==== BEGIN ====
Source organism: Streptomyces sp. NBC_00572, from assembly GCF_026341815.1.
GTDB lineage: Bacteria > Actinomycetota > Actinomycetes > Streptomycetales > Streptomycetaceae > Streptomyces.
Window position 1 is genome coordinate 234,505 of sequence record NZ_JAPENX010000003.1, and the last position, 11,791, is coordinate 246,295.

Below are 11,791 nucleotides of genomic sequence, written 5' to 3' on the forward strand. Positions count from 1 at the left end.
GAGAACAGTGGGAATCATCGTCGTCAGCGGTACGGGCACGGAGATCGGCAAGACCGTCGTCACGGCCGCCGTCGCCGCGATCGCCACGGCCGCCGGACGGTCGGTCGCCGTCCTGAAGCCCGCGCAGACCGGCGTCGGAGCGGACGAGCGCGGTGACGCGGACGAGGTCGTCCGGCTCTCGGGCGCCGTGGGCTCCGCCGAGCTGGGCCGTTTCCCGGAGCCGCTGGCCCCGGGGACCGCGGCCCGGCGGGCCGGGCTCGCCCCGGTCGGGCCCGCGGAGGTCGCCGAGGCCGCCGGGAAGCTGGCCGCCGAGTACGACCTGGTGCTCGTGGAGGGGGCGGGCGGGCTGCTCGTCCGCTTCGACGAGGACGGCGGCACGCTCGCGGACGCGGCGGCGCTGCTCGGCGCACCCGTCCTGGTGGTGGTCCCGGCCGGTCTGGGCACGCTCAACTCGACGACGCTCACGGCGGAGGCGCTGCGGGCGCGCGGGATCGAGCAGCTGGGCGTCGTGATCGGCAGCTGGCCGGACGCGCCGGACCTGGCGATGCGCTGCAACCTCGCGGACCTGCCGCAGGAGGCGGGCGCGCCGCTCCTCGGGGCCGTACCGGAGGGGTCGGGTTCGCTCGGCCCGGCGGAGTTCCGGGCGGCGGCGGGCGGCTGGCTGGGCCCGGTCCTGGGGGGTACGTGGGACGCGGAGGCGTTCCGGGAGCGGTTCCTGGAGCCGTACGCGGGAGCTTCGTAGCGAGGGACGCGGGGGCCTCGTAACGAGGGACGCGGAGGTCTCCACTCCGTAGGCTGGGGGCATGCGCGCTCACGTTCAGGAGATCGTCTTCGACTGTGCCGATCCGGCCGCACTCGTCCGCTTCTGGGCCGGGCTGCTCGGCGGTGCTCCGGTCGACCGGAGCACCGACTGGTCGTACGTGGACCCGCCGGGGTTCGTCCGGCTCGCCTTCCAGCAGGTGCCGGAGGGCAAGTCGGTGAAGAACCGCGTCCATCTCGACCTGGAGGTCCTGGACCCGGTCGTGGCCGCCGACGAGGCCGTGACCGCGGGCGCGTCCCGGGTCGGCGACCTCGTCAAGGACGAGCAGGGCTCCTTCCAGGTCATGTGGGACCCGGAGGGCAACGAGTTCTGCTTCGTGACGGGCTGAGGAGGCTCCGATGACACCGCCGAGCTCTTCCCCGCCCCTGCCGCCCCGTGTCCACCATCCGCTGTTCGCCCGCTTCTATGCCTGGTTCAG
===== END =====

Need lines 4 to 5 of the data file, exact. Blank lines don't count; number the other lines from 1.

Below are 11,791 nucleotides of genomic sequence, written 5' to 3' on the forward strand. Positions count from 1 at the left end.
GAGAACAGTGGGAATCATCGTCGTCAGCGGTACGGGCACGGAGATCGGCAAGACCGTCGTCACGGCCGCCGTCGCCGCGATCGCCACGGCCGCCGGACGGTCGGTCGCCGTCCTGAAGCCCGCGCAGACCGGCGTCGGAGCGGACGAGCGCGGTGACGCGGACGAGGTCGTCCGGCTCTCGGGCGCCGTGGGCTCCGCCGAGCTGGGCCGTTTCCCGGAGCCGCTGGCCCCGGGGACCGCGGCCCGGCGGGCCGGGCTCGCCCCGGTCGGGCCCGCGGAGGTCGCCGAGGCCGCCGGGAAGCTGGCCGCCGAGTACGACCTGGTGCTCGTGGAGGGGGCGGGCGGGCTGCTCGTCCGCTTCGACGAGGACGGCGGCACGCTCGCGGACGCGGCGGCGCTGCTCGGCGCACCCGTCCTGGTGGTGGTCCCGGCCGGTCTGGGCACGCTCAACTCGACGACGCTCACGGCGGAGGCGCTGCGGGCGCGCGGGATCGAGCAGCTGGGCGTCGTGATCGGCAGCTGGCCGGACGCGCCGGACCTGGCGATGCGCTGCAACCTCGCGGACCTGCCGCAGGAGGCGGGCGCGCCGCTCCTCGGGGCCGTACCGGAGGGGTCGGGTTCGCTCGGCCCGGCGGAGTTCCGGGCGGCGGCGGGCGGCTGGCTGGGCCCGGTCCTGGGGGGTACGTGGGACGCGGAGGCGTTCCGGGAGCGGTTCCTGGAGCCGTACGCGGGAGCTTCGTAGCGAGGGACGCGGGGGCCTCGTAACGAGGGACGCGGAGGTCTCCACTCCGTAGGCTGGGGGCATGCGCGCTCACGTTCAGGAGATCGTCTTCGACTGTGCCGATCCGGCCGCACTCGTCCGCTTCTGGGCCGGGCTGCTCGGCGGTGCTCCGGTCGACCGGAGCACCGACTGGTCGTACGTGGACCCGCCGGGGTTCGTCCGGCTCGCCTTCCAGCAGGTGCCGGAGGGCAAGTCGGTGAAGAACCGCGTCCATCTCGACCTGGAGGTCCTGGACCCGGTCGTGGCCGCCGACGAGGCCGTGACCGCGGGCGCGTCCCGGGTCGGCGACCTCGTCAAGGACGAGCAGGGCTCCTTCCAGGTCATGTGGGACCCGGAGGGCAACGAGTTCTGCTTCGTGACGGGCTGAGGAGGCTCCGATGACACCGCCGAGCTCTTCCCCGCCCCTGCCGCCCCGTGTCCACCATCCGCTGTTCGCCCGCTTCTATGCCTGGTTCAG